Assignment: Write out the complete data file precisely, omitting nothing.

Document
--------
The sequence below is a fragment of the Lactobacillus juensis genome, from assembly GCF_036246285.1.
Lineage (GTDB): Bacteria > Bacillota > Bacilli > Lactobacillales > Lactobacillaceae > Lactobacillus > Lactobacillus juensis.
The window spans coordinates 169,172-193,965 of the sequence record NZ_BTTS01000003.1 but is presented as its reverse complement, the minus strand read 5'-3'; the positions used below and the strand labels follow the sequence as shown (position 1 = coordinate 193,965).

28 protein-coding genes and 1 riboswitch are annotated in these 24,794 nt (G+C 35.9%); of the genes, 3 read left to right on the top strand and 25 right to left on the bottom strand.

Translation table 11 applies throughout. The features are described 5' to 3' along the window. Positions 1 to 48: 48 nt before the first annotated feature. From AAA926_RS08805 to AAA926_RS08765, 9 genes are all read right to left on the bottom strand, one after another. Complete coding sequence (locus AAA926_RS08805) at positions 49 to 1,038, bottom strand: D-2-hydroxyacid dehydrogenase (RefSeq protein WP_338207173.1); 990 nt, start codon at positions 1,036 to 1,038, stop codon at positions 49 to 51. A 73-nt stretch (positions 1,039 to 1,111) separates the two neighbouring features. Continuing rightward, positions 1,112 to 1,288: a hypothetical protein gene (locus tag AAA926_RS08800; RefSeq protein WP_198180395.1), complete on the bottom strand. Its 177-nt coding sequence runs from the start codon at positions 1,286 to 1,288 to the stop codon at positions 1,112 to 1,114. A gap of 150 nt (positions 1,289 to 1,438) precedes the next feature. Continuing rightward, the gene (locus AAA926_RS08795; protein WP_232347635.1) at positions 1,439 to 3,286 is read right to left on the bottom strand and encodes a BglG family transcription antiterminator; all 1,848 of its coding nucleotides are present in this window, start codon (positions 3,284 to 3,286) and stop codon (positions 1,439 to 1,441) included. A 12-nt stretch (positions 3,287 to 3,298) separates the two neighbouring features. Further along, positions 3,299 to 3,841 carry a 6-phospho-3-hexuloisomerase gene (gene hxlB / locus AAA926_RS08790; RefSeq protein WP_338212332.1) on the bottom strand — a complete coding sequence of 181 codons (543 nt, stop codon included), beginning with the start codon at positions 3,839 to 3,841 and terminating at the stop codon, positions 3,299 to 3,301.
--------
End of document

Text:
The sequence below is a fragment of the Lactobacillus juensis genome, from assembly GCF_036246285.1.
Lineage (GTDB): Bacteria > Bacillota > Bacilli > Lactobacillales > Lactobacillaceae > Lactobacillus > Lactobacillus juensis.
The window spans coordinates 169,172-193,965 of the sequence record NZ_BTTS01000003.1 but is presented as its reverse complement, the minus strand read 5'-3'; the positions used below and the strand labels follow the sequence as shown (position 1 = coordinate 193,965).

28 protein-coding genes and 1 riboswitch are annotated in these 24,794 nt (G+C 35.9%); of the genes, 3 read left to right on the top strand and 25 right to left on the bottom strand.

Translation table 11 applies throughout. The features are described 5' to 3' along the window. Positions 1 to 48: 48 nt before the first annotated feature. From AAA926_RS08805 to AAA926_RS08765, 9 genes are all read right to left on the bottom strand, one after another. Complete coding sequence (locus AAA926_RS08805) at positions 49 to 1,038, bottom strand: D-2-hydroxyacid dehydrogenase (RefSeq protein WP_338207173.1); 990 nt, start codon at positions 1,036 to 1,038, stop codon at positions 49 to 51. A 73-nt stretch (positions 1,039 to 1,111) separates the two neighbouring features. Continuing rightward, positions 1,112 to 1,288: a hypothetical protein gene (locus tag AAA926_RS08800; RefSeq protein WP_198180395.1), complete on the bottom strand. Its 177-nt coding sequence runs from the start codon at positions 1,286 to 1,288 to the stop codon at positions 1,112 to 1,114. A gap of 150 nt (positions 1,289 to 1,438) precedes the next feature. Continuing rightward, the gene (locus AAA926_RS08795; protein WP_232347635.1) at positions 1,439 to 3,286 is read right to left on the bottom strand and encodes a BglG family transcription antiterminator; all 1,848 of its coding nucleotides are present in this window, start codon (positions 3,284 to 3,286) and stop codon (positions 1,439 to 1,441) included. A 12-nt stretch (positions 3,287 to 3,298) separates the two neighbouring features. Further along, positions 3,299 to 3,841 carry a 6-phospho-3-hexuloisomerase gene (gene hxlB / locus AAA926_RS08790; RefSeq protein WP_338212332.1) on the bottom strand — a complete coding sequence of 181 codons (543 nt, stop codon included), beginning with the start codon at positions 3,839 to 3,841 and terminating at the stop codon, positions 3,299 to 3,301.